5.0 out of 5 stars Brilliant and Bluesy, 11 Feb 2005
This review is from: Mule Variations (Audio CD)
This is a great album form the start. I think this is a bit of a new style for Tom but he really gets into it. There are raw delta blues offerings("Cold water", "low Side of the road") beautiful hyme style ballads("C'mon up to the house", "Georgia Lee") a cinematic narration("What's he building")and "Box-spring hog" sounds like a Captain Beefheart. Don't expect "Swordfish" or "Raindogs" and I think you'll be impressed! I really like this style and hope Tom creates another in this mode.
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9 of 10 people found the following review helpful
5.0 out of 5 stars The greatest living American?, 15 Dec 1999
By 
M. Sommers (Athens Greece) - See all my reviews
(REAL NAME)   
This review is from: Mule Variations (Audio CD)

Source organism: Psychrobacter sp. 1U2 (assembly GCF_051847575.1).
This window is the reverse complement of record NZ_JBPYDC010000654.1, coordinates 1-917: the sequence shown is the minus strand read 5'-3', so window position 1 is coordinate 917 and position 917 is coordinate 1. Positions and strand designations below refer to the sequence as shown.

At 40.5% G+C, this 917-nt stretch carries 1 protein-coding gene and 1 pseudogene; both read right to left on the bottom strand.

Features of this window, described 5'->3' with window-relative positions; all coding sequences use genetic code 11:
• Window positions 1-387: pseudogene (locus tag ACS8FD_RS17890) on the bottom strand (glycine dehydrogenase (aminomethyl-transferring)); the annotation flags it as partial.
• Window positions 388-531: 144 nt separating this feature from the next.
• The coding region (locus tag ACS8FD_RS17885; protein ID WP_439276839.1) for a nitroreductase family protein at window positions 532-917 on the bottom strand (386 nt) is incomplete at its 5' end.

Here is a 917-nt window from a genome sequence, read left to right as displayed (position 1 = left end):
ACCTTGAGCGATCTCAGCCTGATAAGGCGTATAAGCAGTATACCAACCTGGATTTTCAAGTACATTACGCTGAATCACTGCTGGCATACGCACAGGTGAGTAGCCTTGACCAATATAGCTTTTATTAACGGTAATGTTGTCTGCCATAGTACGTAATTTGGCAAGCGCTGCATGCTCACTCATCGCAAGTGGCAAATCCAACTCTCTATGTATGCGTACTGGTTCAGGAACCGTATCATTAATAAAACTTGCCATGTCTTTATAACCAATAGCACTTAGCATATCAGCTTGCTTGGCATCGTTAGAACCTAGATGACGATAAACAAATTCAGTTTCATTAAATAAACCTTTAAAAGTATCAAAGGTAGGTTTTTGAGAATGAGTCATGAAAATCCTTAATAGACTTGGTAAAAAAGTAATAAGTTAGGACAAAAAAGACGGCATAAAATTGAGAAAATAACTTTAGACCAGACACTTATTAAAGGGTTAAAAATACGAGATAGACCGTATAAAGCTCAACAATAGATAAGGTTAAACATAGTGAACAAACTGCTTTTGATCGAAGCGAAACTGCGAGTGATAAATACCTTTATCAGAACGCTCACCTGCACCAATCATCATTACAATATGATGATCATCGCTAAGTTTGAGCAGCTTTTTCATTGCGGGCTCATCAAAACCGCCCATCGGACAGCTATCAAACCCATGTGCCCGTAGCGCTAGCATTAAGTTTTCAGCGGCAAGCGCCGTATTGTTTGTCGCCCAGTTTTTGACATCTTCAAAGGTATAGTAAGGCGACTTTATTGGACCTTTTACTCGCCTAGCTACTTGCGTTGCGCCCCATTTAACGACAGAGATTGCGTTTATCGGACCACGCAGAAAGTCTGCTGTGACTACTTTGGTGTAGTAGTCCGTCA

Critics of the U.S.A. overlook one significant fact about the place, viz., no other country in the world could have given us Tom Waits, which is sufficient reason to forgive a mountain of sins in my book! If Waits was ever going to make a bad record, he would surely have done so by now! This is business as usual in terms of the range of material (from sentimental ballads such as "Picture in a Frame" to stuff that makes your ears bleed like "Filipino Box Spring Hog") but he has never done it better, and it is decidedly more focused than his last three albums. As usual, his fondness for odd instrumentation is strongly evident, the home made, Harry Partch style percussion enhanced this time by computer programing and even a DJ(!). Marc Ribot's guitar playing would be sufficient reason in itself for buying this record, and Charlie Musselwhite's harmonica work is also notable. Waits also stretches his voice even further than usual on some tracks, particularly on the percussion driven "Eyeball Kid", where he is occasionally reminiscent of Pere Ubu's David Thomas. Again, there is a song that Bruce Springsteen would have liked to have written ("Hold On"), and plenty of dark humour, especially the spoken track "What's he Building?". Waits just goes from strength to strength. If the Americans really new what they were about, this man would be the front runner candidate for the upcoming presidentual elections!